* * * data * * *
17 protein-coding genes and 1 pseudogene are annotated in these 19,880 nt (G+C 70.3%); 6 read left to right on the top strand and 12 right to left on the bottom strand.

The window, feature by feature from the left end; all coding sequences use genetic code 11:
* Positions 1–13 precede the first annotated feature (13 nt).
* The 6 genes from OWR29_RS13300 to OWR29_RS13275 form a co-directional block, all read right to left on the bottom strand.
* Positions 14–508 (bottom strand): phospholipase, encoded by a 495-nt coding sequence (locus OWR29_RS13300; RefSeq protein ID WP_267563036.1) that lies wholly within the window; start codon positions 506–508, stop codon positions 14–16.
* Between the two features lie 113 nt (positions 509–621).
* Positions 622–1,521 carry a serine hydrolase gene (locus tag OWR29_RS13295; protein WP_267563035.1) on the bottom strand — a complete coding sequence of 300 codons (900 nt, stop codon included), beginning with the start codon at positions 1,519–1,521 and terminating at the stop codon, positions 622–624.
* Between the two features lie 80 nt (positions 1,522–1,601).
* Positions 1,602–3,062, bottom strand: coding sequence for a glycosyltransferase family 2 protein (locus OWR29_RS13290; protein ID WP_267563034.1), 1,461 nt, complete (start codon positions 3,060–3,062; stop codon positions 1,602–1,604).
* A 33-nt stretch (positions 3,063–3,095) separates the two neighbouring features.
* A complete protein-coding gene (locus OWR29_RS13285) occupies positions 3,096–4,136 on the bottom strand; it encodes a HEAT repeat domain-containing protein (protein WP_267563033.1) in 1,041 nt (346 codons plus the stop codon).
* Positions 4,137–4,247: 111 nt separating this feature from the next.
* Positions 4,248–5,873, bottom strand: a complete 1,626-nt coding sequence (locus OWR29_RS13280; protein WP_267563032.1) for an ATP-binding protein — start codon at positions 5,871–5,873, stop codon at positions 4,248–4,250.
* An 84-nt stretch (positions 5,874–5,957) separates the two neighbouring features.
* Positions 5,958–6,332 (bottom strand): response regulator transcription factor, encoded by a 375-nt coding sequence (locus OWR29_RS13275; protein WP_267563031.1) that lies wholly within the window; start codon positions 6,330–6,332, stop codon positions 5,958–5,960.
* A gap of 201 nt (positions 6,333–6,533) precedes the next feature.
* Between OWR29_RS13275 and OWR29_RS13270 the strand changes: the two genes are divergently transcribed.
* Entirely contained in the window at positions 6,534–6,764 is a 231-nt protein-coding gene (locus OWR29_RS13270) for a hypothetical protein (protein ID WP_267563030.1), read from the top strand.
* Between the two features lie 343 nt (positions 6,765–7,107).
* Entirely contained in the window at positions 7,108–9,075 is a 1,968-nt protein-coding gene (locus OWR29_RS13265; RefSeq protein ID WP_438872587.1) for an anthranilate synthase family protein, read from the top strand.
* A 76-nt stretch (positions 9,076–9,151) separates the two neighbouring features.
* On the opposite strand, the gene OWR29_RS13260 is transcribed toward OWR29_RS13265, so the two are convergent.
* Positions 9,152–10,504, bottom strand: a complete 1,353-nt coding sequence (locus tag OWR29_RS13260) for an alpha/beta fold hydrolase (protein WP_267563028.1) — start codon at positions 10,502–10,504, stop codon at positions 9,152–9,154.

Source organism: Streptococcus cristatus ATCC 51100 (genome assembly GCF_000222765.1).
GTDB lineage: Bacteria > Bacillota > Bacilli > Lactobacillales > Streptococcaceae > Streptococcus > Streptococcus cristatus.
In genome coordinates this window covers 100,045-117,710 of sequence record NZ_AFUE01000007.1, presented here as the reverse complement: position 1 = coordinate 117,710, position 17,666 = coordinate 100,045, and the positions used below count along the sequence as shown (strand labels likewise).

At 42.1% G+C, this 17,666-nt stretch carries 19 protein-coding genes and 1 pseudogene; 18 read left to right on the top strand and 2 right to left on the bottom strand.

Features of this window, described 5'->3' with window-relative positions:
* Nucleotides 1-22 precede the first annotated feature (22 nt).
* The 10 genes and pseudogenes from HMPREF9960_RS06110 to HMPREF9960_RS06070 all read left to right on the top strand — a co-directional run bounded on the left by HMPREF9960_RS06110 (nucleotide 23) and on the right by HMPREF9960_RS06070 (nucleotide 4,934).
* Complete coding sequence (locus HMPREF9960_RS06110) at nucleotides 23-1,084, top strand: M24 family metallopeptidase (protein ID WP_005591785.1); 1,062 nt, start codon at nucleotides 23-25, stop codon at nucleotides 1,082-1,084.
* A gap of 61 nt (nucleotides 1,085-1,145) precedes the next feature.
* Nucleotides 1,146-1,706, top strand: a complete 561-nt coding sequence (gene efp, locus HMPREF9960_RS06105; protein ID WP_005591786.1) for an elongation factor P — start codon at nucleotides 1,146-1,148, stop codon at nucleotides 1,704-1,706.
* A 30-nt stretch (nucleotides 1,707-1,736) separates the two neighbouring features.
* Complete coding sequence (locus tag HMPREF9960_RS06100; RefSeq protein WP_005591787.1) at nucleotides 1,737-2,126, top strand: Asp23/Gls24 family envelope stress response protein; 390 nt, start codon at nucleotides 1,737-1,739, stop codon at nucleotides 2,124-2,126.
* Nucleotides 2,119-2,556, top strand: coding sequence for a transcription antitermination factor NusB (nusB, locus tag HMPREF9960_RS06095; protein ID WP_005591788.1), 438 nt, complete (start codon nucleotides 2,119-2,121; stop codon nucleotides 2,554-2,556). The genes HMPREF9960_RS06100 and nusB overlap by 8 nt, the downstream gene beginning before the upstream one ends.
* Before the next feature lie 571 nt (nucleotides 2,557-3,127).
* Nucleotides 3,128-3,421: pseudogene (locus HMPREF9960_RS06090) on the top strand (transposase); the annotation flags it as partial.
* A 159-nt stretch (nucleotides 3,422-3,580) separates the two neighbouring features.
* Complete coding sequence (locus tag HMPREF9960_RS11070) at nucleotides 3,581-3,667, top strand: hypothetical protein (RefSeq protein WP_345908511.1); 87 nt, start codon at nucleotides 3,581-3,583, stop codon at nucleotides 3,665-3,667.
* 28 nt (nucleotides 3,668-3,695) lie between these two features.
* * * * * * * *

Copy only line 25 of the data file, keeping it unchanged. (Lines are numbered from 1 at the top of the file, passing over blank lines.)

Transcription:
GTDB lineage: Bacteria > Bacillota > Bacilli > Lactobacillales > Streptococcaceae > Streptococcus > Streptococcus cristatus.